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Upgrading ASP.NET MVC 1.0 to 2.0 Gotchas

I know ASP.NET MVC is on version 4 now… and version 1 is soooooo old news…. but our company finally got around to upgrading some old applications from ASP.NET MVC 1, and I thought I’d share some of the troubles we ran into. Admittedly, many of the issues were due to us using poor coding practices that the ASP.NET MVC team decided to stop supporting, but poor coding practices are rampant, so you may run into a few of these issues as well.

1. JsonResult no longer supports GET requests by default. This is easy to overcome, just by setting JsonRequestBehavior to AllowGet in all your responses.

2. HtmlHelpers no longer return strings, but return MvcHtmlStrings. For most people, this shouldn’t be a problem. But we had one application that made extensive use of HtmlHelpers to get around the lack of templates in MVC 1.0, and all of these needed to be re-written to return MvcHtmlStrings instead. The main problem is that you can get your app to compile, but if you have any views that reference these helpers and expect them to return strings…. expect errors from QA.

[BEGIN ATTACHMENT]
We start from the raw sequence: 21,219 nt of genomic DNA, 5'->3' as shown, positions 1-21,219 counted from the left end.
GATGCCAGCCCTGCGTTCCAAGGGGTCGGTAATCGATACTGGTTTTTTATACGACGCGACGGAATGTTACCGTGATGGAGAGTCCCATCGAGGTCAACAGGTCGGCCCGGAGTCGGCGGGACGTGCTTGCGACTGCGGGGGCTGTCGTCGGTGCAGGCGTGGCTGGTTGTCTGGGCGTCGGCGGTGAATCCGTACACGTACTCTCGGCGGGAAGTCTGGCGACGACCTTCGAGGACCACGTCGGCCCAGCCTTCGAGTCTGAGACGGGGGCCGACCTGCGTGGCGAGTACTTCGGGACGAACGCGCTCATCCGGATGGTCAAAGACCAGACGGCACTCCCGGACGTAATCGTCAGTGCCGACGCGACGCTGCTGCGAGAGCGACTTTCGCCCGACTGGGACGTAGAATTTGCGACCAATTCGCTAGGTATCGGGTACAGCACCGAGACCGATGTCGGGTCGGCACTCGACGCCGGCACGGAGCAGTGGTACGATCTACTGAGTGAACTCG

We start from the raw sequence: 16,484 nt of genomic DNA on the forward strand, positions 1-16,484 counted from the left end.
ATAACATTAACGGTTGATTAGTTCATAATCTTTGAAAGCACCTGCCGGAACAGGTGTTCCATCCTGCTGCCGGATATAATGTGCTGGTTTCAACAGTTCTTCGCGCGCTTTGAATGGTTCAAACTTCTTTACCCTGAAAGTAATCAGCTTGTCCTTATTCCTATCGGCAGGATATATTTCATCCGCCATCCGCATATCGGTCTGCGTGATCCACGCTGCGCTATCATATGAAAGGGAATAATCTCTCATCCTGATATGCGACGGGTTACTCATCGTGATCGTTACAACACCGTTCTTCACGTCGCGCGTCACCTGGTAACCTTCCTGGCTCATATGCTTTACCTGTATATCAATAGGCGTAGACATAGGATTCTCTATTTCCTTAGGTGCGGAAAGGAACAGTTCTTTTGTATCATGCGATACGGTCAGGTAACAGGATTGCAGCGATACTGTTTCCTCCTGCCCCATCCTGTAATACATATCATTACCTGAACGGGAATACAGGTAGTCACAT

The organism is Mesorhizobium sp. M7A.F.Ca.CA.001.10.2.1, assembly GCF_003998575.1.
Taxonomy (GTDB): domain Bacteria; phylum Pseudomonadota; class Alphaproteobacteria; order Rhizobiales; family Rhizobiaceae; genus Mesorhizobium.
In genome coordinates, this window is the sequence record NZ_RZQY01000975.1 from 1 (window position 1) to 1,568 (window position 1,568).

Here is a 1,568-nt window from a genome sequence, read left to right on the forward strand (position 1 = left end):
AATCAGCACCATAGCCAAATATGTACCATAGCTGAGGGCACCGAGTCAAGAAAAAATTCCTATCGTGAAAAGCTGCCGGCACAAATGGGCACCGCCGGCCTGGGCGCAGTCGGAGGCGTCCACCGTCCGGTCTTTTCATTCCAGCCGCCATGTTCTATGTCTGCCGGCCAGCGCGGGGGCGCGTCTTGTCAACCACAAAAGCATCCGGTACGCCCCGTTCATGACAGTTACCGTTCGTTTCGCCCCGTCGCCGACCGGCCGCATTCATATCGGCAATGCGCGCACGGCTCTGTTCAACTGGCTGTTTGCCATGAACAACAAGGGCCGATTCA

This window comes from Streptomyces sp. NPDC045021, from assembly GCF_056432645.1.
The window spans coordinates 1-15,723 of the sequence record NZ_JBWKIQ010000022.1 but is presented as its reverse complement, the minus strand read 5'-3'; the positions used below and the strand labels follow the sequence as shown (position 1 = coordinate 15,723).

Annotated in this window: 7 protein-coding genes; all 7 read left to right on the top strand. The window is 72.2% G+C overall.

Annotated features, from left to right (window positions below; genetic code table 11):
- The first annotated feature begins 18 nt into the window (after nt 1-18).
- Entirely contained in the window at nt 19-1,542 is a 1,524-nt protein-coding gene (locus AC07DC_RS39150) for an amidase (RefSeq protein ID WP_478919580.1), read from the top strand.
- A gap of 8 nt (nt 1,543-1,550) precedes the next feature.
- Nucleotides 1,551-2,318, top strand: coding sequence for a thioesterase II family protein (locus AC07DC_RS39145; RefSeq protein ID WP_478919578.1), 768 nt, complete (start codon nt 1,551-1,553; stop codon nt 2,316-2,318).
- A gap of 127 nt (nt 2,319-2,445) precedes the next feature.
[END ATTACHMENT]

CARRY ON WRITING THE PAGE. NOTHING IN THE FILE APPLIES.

3. I’m murky on this part, but there’s an extra ModelBinding step that is less forgiving with properties that may throw exceptions. In one of our views we had a model with nullable properties. MVC 1 seems to only bind to the model after it is initialized, but MVC will try to get the properties on the model earlier. If there are properties that must be initialized before the getter is called, expect exceptions to be thrown. GetValueOrDefault() is your friend here.

4. MVC 2 is less forgiving of HTML violations in ID names. We had some fields where the id contained pipes or other invalid characters. Most browsers are quite forgiving of this, but the Html.TextBox() method in MVC2 will “helpfully” replace pipes or other invalid characters with underscores. This can be quite a surprise to any javascript referencing these fields.